Again: These characters are all quite droll, but it’s not clear what they mean, exactly, in the thematic scheme of the narrative. I don’t know what Seligman thinks or feels about Josie lusting after Isabel or Mr. G being a yutz. In Shiva Baby, Seligman’s debut, Sennott also played a young woman who makes ethically questionable decisions - but that film wrestled with the character’s psyche in a way that Bottoms never does. I can’t decide if all Seligman wants is to watch the world burn, or if Bottoms is simply a true cinematic representation of what it feels like to be in Gen-Z, heading towards your thirties in a world that is, literally and figuratively, burning.
What I can decide is that Seligman and her cast are all talented AF. Seligman is visually versatile; she has clearly put a lot of thought into when to deploy these kinds of Wes Anderson-esque, perfectly symmetrical shots, or when to use standard coverage, or when to go handheld, etc. And, working once again with cinematographer Maria Rusche she has made a movie that often looks much prettier than necessary for a bawdy comedy. And I don’t know if she or Sennott deserves the credit, but there’s this thing with the dialogue that happens multiple times where a character says something, and then immediately repeats it in an even more dramatic tone (e.g., “But everyone knows he’s fruity… EVERYONE KNOWS HE’S FRUITY!” and “They’re gonna punk us… THEY’RE GONNA PUNK US SO HARD!”) that made me guffaw every time.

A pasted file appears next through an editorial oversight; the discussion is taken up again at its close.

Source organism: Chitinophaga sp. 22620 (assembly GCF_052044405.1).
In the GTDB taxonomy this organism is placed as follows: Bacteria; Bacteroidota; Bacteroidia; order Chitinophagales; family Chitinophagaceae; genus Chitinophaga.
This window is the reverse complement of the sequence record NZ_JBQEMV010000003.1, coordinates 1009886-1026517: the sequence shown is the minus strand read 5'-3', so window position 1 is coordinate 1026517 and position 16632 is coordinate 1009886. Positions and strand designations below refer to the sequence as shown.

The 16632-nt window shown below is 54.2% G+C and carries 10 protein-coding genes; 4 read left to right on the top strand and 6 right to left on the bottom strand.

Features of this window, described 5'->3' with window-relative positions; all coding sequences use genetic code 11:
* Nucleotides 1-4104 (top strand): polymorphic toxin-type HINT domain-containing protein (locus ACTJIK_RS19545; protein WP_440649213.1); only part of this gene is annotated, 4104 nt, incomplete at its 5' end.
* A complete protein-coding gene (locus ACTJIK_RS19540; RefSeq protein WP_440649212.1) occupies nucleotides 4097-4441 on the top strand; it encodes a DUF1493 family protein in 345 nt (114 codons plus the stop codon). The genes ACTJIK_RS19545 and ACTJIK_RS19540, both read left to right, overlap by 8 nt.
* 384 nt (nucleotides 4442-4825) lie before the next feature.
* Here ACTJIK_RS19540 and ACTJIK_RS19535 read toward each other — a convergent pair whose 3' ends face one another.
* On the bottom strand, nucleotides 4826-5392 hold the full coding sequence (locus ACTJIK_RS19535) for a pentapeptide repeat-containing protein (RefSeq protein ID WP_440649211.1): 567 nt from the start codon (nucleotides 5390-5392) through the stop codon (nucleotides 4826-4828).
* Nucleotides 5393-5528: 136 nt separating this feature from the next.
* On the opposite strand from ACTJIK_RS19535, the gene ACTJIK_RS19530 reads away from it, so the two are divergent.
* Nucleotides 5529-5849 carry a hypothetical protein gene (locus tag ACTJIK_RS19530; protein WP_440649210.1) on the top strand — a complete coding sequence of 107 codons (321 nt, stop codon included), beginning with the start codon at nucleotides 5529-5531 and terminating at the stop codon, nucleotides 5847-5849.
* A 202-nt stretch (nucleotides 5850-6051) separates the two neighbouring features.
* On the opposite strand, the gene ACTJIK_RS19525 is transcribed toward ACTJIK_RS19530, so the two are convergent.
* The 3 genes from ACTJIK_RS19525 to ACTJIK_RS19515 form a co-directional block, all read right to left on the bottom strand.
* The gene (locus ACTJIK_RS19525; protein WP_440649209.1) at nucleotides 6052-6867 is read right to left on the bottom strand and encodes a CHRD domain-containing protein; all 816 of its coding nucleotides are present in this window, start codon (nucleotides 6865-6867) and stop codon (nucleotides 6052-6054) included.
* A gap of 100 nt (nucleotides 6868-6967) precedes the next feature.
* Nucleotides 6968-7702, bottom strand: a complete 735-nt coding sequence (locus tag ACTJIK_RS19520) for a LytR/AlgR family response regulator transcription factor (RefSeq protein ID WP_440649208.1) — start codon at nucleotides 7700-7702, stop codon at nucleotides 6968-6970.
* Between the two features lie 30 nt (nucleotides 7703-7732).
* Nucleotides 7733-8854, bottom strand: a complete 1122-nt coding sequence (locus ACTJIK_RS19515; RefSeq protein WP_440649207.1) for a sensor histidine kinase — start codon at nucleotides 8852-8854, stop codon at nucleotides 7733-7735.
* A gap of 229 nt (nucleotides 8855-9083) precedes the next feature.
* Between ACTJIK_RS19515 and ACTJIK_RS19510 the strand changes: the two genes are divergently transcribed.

As for the cast: Perhaps the highest compliment I can pay them is to say that they don’t allow Lynch to steal the entire movie. Edebiri is the real star here - I’m one of the three people in the world who still hasn’t watched The Bear, but her performance in this movie makes me want to watch The Bear. Other standouts include Ruby Cruz, Summer Joy Campbell, and Zamani Wilder as fellow members of the lady fight club, and Miles Fowler as an overprotective football player. Punkie Johnson from Saturday Night Live also gets a fun scene as a “gay Yoda.” Only Succession’s Dagmara Dominczyk, as Cruz’s cougar mother, is wasted… I don’t know if she had more to do in the script or what, but there’s no reason for an actress of her stature to be playing such a small, thankless role.
Unless it ends up being a major hit, I’m sure Bottoms will be on streaming faster than you can say “Beast Mode.” But I’d urge you to see this in a theater if you can, preferably with a packed house. This movie plays, dude… IT PLAYS!